Ideally, the GTE industries need non-intrusive, in situ, spatially and temporally resolved measurements of soot, CO2, CO, H2O, NO, NO2, SOx, N2O and formaldehyde plus temperature and stoichiometry in both the exhaust plume and combustion zones of GTEs. This is beyond the scale of a single project in both extent and risk. In the £2.8M EPSRC / Industry project, Fibre Laser Imaging of Turbine Engine Exhaust Species (FLITES), we demonstrated CO2 tomographic imaging in the exhaust plume of a full-scale commercial GTE. Tuneable diode laser spectroscopy (TDLS) measured the path-integrated concentration in each path of a multi-beam (126) tomographic system. Building on this achievement, this programme is focused on the species and quantities deemed by the industry to be of highest priority, i.e. CO2, CO, H2O, NO, NO2, plus temperature and stoichiometry. Establishing several new non-intrusive, in situ, time-resolved, 2D, imaging systems for simultaneous quantification of multiple gases (CO2, CO, H2O), soot and temperature (providing stoichiometry) in the exhausts and combustion chambers of GTEs (Strathclyde, Edinburgh and Manchester Universities, supported by Southampton delivering new optical fibre systems). In addition, single path systems are being developed and multi-path versions investigated for NO and NO2. The instrumentation will be installed and used at the world leading National Centre for Combustion and Aero-thermal Technologies (NCCAT, Loughborough University) and Low Carbon Combustion Centre (LCCC, Sheffield University), enabling, for the first time, spatially and temporally resolved measurements of the evolution of key combustion species and the determination of temperature maps and stoichiometry. Measurements will be made under a range of engine conditions (temperature, pressure, fuel/air mixtures etc.) for standard and alternative fuels. Through immediate and future engagement with the wider combustion / modelling community, data sets from such measurements will inform the understanding and modelling of combustion and emissions generation, advancing strategies for emissions reduction.
During the programme and far into the future, the new measurement systems installed at NCCAT and LCCC will be a platform for new research programmes to inform understanding of combustion and emissions generation processes. The outcomes and access to the systems themselves will be available to, and will directly benefit, all researchers working in these areas, whether involved in experimental investigation or in simulation, where experimental measurements can be used to inform models. We are seeking active engagement with these communities and proposals for experimental programmes to support the community will be welcomed and implemented if possible.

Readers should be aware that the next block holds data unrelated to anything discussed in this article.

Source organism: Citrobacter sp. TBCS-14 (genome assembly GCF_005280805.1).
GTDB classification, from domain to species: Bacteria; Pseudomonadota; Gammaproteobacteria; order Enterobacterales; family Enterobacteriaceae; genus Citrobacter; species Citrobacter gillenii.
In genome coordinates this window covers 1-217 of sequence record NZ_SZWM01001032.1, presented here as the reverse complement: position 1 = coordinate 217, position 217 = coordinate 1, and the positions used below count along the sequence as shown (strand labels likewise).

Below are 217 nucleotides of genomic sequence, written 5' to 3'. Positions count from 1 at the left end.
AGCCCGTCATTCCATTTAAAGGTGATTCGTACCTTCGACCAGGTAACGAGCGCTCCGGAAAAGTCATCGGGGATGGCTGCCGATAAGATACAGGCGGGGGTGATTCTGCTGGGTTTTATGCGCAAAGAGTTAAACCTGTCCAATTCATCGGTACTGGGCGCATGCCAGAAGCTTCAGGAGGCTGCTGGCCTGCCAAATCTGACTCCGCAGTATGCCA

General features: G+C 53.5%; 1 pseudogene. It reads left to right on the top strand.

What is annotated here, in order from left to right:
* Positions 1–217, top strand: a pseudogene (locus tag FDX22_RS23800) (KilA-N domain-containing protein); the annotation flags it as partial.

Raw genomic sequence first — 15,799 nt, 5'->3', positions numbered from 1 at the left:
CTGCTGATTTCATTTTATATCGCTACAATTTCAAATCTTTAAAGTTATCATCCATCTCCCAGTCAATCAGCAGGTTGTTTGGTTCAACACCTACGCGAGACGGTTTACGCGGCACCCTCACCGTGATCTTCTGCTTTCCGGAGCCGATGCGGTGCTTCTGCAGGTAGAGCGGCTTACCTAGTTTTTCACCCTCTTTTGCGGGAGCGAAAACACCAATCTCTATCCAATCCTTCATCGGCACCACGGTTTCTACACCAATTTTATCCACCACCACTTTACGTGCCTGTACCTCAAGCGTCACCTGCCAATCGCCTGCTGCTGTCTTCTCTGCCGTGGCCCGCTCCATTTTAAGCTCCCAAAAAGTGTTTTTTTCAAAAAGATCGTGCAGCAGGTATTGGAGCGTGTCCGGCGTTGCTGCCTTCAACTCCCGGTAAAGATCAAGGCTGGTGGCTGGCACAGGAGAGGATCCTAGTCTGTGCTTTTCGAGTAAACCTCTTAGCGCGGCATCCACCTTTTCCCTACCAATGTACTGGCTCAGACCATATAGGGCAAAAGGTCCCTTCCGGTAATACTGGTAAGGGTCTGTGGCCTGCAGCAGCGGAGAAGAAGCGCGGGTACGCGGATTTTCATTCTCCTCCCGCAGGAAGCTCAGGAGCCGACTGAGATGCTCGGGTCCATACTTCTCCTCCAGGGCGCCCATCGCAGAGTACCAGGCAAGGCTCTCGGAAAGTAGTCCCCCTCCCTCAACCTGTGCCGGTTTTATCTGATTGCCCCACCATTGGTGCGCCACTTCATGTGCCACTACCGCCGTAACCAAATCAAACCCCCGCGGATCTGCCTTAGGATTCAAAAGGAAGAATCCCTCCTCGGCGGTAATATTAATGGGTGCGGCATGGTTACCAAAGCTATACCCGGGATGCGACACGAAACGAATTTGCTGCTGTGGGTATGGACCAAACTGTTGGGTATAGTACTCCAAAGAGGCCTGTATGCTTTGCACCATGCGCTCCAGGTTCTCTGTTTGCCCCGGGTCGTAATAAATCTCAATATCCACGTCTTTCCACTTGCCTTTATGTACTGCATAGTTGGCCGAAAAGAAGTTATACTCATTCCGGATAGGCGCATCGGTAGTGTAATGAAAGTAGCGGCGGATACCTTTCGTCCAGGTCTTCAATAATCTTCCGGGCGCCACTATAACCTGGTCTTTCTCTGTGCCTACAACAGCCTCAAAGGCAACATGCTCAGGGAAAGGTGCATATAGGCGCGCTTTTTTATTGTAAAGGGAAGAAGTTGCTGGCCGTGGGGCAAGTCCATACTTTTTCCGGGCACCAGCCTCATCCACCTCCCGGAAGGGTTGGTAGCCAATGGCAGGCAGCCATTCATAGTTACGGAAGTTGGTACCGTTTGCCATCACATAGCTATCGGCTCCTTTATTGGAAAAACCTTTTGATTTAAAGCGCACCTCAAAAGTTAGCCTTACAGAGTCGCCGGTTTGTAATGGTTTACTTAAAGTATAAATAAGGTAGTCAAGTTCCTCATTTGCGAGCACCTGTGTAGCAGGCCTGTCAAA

Economic impact is ensured by the support and commitment of our industry partners including the provision of specialist engineering expertise and advisory support, access to state of the art engine test facilities, testing of new systems on commercial GTEs and specialist equipment for testing. Rolls-Royce have arranged up to five weeks of access to full scale commercial engine test facilities at the Spanish Institute for Aerospace Technology (INTA) and Siemens are providing access to commercial engine test facilities at their Lincoln facility, both intended to expedite impact. The consortium benefit greatly from the GTE emissions, combustion and fuels expertise on our advisory group from Rolls-Royce (2 staff), Siemens (1) and a former Shell fuels expert. Rolls-Royce have also committed to support any extension of LITECS and other appropriate spin-off research programmes.
Benefits arising into the future include new capabilities in combustion process modelling, lower cost engine diagnostics, lower cost fuels evaluation, emissions reduction and advances in engine and fuel technologies for reduced emissions. In the longer term they will bring improved and lower cost emissions monitoring (engine certification), routine use in operational engine monitoring and, possibly, improved engine control.